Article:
Israel on Sunday reaffirmed a long-standing agreement with Muslim authorities that prevents Jewish prayer at a disputed Jerusalem holy site, rejecting a lower Israeli court that questioned the legality of police action against violators.
The Al Aqsa Mosque complex, revered by Jews as a remnant of their two ancient temples, is a flashpoint of Israeli-Palestinian tensions. Under the decades-old “status quo,” Israel allows Jews to visit only if they refrain from religious rites.
Three Jewish minors, who were ordered by police to stay away for 15 days after they prostrated themselves and sang a biblical prayer during a tour of the compound, challenged the ban in the Jerusalem Magistrates’ Court. It ruled in his favor on Sunday.
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The police argued that the appellants had disrupted the officers’ duties and threatened public order. But Judge Zion Saharai, while noting he had no intention of interfering with law enforcement policy, said they had not “concerned (d) harm to national security, public safety, or individual safety.” “.
Palestinian President Mahmoud Abbas issued a statement calling the ruling “a grave attack on the historical status quo…and a blatant defiance of international law.”
Jordan, a US-backed Israeli security partner who serves as Al Aqsa’s custodian, has also raised concerns about Jewish visits to the compound.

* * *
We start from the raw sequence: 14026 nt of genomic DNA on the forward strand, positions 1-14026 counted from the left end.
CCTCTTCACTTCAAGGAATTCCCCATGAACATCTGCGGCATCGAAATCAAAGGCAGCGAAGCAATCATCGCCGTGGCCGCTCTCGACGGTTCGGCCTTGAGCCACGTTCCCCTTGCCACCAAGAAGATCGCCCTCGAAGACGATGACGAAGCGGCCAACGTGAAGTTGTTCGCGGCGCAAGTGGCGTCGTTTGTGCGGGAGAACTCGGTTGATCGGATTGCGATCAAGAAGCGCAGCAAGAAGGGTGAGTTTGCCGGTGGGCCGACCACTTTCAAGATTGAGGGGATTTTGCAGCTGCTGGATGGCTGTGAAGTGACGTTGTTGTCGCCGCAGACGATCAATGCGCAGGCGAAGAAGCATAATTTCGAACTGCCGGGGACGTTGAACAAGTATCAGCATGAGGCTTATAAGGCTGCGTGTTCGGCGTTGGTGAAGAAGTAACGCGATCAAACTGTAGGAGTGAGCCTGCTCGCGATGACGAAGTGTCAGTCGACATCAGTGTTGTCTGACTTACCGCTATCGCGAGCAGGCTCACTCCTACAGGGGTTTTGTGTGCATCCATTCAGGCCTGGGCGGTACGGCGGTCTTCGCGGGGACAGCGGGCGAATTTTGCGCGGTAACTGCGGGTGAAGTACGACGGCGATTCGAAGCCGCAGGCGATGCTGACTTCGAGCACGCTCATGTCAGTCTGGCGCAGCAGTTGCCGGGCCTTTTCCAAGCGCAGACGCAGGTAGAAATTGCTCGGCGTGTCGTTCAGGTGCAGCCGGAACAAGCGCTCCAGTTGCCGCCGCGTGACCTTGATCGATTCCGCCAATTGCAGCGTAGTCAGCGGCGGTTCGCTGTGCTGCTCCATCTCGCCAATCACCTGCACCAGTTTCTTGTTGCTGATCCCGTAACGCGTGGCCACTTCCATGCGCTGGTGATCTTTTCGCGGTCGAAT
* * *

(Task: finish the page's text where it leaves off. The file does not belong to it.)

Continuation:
Israeli Prime Minister Naftali Bennett’s office said the ruling would be appealed to the Jerusalem High District Court.
“There is no change, nor is any change planned, to the status quo of the Temple Mount,” he said in a statement, using the Jewish term for the site Muslims call the Noble Sanctuary.
“The magistrate’s court’s decision focuses exclusively on the issue of the conduct of minors brought before it, and does not include a broader determination regarding freedom of worship on the Temple Mount.”
With the increase in the number of Jewish visits, even during the Muslim fasting month of Ramadan that coincided this year with the Jewish Passover festival, Palestinians have wept.
The ruling came a week before Jewish nationalists hold an annual flag march through Jerusalem’s Old City, marking its capture by Israel in a 1967 Middle East war. The event is resented by Palestinians, who they want the Old City and other parts of East Jerusalem as the capital of their expected future state.
Hamas, a Palestinian group that waged a war in Gaza with Israel last year that was fueled in part by tensions in Jerusalem, described the flag march’s planned route through a Muslim neighborhood of the Old City as “throwing wood to the fire”.
“I warn the enemy not to commit such crimes,” Hamas chief Ismail Haniyeh said in a televised speech.
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